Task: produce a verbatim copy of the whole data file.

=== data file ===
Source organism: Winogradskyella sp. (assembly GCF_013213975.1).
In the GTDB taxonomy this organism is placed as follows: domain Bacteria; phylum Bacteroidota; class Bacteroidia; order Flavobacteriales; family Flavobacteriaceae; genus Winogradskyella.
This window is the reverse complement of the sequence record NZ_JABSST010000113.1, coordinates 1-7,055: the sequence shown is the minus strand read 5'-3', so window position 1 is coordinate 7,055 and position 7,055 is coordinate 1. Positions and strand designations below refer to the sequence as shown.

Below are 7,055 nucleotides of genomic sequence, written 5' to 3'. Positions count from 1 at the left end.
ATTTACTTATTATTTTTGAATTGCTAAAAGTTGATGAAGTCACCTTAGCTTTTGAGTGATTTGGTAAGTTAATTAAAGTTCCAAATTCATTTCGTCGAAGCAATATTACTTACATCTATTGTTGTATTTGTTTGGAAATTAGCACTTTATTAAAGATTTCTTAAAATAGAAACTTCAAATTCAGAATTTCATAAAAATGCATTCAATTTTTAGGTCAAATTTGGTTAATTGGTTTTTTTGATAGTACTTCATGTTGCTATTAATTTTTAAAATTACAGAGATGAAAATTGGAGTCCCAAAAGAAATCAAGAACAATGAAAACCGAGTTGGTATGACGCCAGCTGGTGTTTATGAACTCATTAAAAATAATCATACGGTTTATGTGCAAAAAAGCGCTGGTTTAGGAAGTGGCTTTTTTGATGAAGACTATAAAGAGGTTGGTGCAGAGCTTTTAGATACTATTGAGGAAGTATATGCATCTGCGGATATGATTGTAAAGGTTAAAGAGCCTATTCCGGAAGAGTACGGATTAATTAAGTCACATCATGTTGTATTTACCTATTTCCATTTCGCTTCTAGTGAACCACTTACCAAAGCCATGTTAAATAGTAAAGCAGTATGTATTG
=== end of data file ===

Source organism: Winogradskyella sp. (assembly GCF_013213975.1).
In the GTDB taxonomy this organism is placed as follows: domain Bacteria; phylum Bacteroidota; class Bacteroidia; order Flavobacteriales; family Flavobacteriaceae; genus Winogradskyella.
This window is the reverse complement of the sequence record NZ_JABSST010000113.1, coordinates 1-7,055: the sequence shown is the minus strand read 5'-3', so window position 1 is coordinate 7,055 and position 7,055 is coordinate 1. Positions and strand designations below refer to the sequence as shown.

Below are 7,055 nucleotides of genomic sequence, written 5' to 3'. Positions count from 1 at the left end.
ATTTACTTATTATTTTTGAATTGCTAAAAGTTGATGAAGTCACCTTAGCTTTTGAGTGATTTGGTAAGTTAATTAAAGTTCCAAATTCATTTCGTCGAAGCAATATTACTTACATCTATTGTTGTATTTGTTTGGAAATTAGCACTTTATTAAAGATTTCTTAAAATAGAAACTTCAAATTCAGAATTTCATAAAAATGCATTCAATTTTTAGGTCAAATTTGGTTAATTGGTTTTTTTGATAGTACTTCATGTTGCTATTAATTTTTAAAATTACAGAGATGAAAATTGGAGTCCCAAAAGAAATCAAGAACAATGAAAACCGAGTTGGTATGACGCCAGCTGGTGTTTATGAACTCATTAAAAATAATCATACGGTTTATGTGCAAAAAAGCGCTGGTTTAGGAAGTGGCTTTTTTGATGAAGACTATAAAGAGGTTGGTGCAGAGCTTTTAGATACTATTGAGGAAGTATATGCATCTGCGGATATGATTGTAAAGGTTAAAGAGCCTATTCCGGAAGAGTACGGATTAATTAAGTCACATCATGTTGTATTTACCTATTTCCATTTCGCTTCTAGTGAACCACTTACCAAAGCCATGTTAAATAGTAAAGCAGTATGTATTG